Seeed Studio Grove All-in-one Environmental Sensor with Tasmota

Written by blakadder on
Seeed Studio Grove All-in-one Environmental Sensor with Tasmota

The Grove all-in-one environmental sensors from Seeed Studio (SEN54 and SEN55) detect various pollution indicators and can be used to monitor air quality in enclosed spaces. They’re built to easily implement into your DIY sensor project and I’ll show you how to use it with Tasmota.

Full disclosure: This is a review sample sent to me free of charge by Seeed Studio. Review is not influenced by that fact and is solely my opinion. Shopping links in this article are affiliate links and I earn a small commission when you buy through them which helps support my work

Seeed Studio Grove All-in-one Environmental Sensor (SEN5X) is available from Seeed Studio online store.


The SEN55 sensor measures temperature, humidity, PM1.0, PM2.5, PM4, PM10, VOC (volatile organic compounds) and nitrogen oxides (NOx). SEN54, which is is 5$ cheaper , doesn’t detect nitrogen oxides.

The caseThe case The caseThe case

Seeed Studio’s Grove sensor is based on Sensirion’s SEN55 (Datasheet) which is placed into an acrylic enclosure with a Grove port. Grove is an easy to use interface to existing development platforms from Seeed Studio such as XIAO, Raspberry Pi, Arduino, Wio Terminal and others. Seeed Studio has some of those applications for SEN54 or SEN55 well documented in their wiki.

The Grove to Grove cable is provided with the sensor. If you wish to conect it to a typical development board using the standard 2.54 pin headers you will need a Grove Conversion cable.

Grove CableGrove Cable

Let’s take a peek inside by unscrewing the 4 screws holding the acrylic case together.


The modification done by Seeed Studio is the Grove port and a voltage regulator to allow a 3.3V power supply option. If you wish you can use the sensor itself in your project and connect to it via the original cable. The pinout for it is available in the datasheet.


VOC and NOx Index

SEN55 has a different approach towards volatile organic compound sensing. Instead of using the common TVOC representation of the data which is hard to quantify and ofter isn’t exact, Sensirion implemented an index. Both indexes mimic the human nose’s perception of odors with a relative intensity compared to recent history. It adapts its gain according to the events of the past 24 hours learning period, leading to different conditions being quantified on the same limited scale: an index ranging from 1 to 500.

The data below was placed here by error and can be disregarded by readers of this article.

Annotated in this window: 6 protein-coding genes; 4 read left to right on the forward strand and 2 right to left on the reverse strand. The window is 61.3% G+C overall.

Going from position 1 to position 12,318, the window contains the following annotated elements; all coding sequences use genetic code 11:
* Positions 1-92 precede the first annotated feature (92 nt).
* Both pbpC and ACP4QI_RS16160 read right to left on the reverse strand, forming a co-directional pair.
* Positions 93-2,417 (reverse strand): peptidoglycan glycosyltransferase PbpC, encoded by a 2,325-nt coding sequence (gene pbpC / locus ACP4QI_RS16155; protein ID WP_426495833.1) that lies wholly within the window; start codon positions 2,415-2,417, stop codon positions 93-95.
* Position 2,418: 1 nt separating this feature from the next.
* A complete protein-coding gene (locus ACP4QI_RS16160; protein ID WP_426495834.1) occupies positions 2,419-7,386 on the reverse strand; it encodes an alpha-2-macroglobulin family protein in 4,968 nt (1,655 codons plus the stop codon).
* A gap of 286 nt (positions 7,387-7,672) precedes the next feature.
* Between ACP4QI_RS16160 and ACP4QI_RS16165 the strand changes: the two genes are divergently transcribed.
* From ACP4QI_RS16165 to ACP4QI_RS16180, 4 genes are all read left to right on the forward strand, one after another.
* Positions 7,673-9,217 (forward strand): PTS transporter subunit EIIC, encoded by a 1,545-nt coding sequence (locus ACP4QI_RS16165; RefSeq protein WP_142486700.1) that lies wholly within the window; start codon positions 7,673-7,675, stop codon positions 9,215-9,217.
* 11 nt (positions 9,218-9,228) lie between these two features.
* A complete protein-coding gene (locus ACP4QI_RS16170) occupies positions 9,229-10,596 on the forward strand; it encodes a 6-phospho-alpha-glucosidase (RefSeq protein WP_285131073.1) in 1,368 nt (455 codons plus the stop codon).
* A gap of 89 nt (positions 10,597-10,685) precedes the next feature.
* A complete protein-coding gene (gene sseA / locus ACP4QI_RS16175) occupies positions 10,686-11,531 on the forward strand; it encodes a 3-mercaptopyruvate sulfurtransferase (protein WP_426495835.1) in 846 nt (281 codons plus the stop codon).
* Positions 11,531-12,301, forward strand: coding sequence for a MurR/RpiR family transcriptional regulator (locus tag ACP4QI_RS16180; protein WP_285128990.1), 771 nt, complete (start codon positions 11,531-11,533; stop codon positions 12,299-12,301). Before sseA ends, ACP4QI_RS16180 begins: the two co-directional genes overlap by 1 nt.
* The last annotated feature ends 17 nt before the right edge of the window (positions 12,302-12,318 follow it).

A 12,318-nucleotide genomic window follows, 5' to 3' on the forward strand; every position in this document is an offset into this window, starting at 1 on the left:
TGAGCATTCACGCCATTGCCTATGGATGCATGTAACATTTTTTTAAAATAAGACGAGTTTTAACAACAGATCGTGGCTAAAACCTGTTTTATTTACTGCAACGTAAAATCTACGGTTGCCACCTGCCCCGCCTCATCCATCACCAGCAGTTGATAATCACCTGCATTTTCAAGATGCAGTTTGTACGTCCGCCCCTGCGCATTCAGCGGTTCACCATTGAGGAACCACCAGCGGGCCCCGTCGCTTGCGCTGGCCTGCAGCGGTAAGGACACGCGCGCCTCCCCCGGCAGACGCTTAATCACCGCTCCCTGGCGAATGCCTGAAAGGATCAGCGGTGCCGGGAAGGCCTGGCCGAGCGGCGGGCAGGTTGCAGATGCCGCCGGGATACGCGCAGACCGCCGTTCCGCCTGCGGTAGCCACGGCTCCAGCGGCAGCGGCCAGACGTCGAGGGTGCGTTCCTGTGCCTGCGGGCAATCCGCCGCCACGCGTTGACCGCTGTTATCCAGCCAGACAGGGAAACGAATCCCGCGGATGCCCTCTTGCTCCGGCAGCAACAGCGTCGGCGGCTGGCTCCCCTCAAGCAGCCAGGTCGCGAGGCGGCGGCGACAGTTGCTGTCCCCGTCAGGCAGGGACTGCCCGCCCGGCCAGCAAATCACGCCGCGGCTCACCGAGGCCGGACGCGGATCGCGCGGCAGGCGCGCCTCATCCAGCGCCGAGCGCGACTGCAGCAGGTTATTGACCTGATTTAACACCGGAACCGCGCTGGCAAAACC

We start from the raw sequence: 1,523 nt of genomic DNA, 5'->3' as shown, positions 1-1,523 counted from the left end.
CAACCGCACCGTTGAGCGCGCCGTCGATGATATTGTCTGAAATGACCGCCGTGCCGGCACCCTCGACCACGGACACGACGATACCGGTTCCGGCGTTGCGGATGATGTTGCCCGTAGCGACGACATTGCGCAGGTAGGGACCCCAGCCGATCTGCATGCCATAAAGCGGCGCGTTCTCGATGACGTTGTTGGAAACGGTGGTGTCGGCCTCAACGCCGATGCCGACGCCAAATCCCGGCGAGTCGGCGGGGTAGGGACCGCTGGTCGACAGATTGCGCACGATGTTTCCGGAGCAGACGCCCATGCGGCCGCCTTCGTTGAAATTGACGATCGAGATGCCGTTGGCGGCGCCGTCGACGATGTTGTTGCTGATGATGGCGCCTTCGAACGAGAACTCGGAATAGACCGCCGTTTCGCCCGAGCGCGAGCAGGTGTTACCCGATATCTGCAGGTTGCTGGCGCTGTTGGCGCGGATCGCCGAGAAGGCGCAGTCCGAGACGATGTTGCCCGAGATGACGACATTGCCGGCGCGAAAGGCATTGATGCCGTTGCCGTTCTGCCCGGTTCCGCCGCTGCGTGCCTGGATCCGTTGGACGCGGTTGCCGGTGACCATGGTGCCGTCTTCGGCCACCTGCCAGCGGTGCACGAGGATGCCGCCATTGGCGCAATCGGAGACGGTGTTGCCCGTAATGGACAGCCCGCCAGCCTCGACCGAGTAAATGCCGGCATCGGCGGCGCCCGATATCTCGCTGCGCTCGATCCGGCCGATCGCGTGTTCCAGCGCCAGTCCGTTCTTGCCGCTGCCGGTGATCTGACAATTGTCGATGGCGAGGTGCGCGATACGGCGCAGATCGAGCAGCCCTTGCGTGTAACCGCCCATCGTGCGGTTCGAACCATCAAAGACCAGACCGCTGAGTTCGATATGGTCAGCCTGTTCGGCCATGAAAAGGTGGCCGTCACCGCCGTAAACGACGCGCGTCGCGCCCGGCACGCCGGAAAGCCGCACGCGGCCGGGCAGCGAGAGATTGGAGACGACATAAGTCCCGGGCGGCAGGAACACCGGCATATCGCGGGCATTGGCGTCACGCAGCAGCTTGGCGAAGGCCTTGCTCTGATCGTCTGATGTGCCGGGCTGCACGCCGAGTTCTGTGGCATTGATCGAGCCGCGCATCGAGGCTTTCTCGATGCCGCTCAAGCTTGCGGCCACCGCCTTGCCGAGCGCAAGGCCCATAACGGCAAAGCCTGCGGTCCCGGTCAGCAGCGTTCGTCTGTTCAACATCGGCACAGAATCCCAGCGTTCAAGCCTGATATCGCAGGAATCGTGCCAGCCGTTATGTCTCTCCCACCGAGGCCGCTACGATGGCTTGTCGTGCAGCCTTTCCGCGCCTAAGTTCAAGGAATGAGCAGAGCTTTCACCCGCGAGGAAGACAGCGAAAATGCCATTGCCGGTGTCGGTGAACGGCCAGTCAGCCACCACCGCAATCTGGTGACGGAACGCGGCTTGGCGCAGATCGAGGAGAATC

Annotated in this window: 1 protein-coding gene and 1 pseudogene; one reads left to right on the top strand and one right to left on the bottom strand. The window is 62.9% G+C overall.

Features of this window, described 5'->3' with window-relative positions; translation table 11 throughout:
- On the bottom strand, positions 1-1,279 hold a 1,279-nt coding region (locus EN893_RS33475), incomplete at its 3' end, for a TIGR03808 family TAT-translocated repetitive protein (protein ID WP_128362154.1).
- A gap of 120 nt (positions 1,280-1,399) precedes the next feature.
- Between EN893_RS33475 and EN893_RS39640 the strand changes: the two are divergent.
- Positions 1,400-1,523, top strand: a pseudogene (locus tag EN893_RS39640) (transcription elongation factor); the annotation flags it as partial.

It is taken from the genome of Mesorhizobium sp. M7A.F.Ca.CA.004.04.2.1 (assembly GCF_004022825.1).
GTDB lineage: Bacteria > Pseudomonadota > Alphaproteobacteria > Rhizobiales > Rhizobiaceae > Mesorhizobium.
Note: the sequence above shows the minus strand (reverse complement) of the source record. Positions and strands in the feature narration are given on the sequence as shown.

On the VOC Index scale, because every indoor air environment contains a certain VOC background from constantly off-gassing sources the starting value is always mapped to 100. VOC Index above 100 means that there are more VOCs compared to the average (from cooking, cleaning, breathing, etc.) while a VOC Index below 100 means that there are fewer VOCs (fresh air from an opened window, air purifier, etc.).

NOx Index is being sensitive towards oxidizing gases. A NOx Index above 1 means that there are more NOx compounds compared to the average (cooking on a gas stove), while an NOx Index close to 1 means that there are (nearly) no NOx gases present, which is the case most of the time (or induced by fresh air from an open window, using an air purifier, etc.).

Tasmota Configuration

To use the Grove SEN5x sensors with Tasmota you need an ESP based development board. Tasmota32 and tasmota-sensors build include the driver for Grove SEN5x sensors by default.

I’ve used the small XIAO ESP32C3 development board and its Grove Base board which enables me to connect other Grove peripherals.

Connect Grove SEN5x to the Grove port of your board. If you’re using Grove to Dupont cable connect the wires as pictured:

Grove pinout

Install Tasmota using the Tasmota Web Installer or using other installation options.

Web Intaller

Once installed, configure Tasmota to connect to your Wi-Fi network and open the webUI in the browser using its new IP address.

In the webUI navigate to Configuration -> Configure Module and configure the I2C SDA and I2C SCL pins according to how you wired them. In my case (XIAO ESP32C3 and Grove Base) the pins are fixed to GPIO6 for SDA and GPIO7 for SCL.

Configure module

Clicking Save will restart Tasmota and the main page will now display all the sensor data.

Tasmota UI

Tasmota’s implementation of the sensor additionally provides absolute humidity (aHumidity) and dew point sensors.

All the data is also transmitted via MQTT. Tasmota can be integrated in various smart home solutions and from version 13 of Tasmota you can even use Matter over Wi-Fi (Current Matter specification supports only temperature and humidity sensors).


All the readings during my testing were accurate and in a trend line with my sensor testing setup. The sensor with the XIAO ESP32C3 board uses around 0.8W.

PM SensorThe case

The VOC and NOx index is great for creating automations since it gives your values applicable in real life scenarios.

The price of 55$ (49$ for SEN54) might seem high but good and accurate environment sensors like this cannot be bought cheaply and I find this a good value for what you receive.

It would be perfect if the package also implemented CO2 detection to be a true environment sensor. For now you need to add a CO2 sensor like SCD41, SCD30 or MH-Z19 yourself.

Seeed Studio Grove All-in-one Environmental Sensor (SEN5X) is available from Seeed Studio online store.


Chief shenaniganeer!


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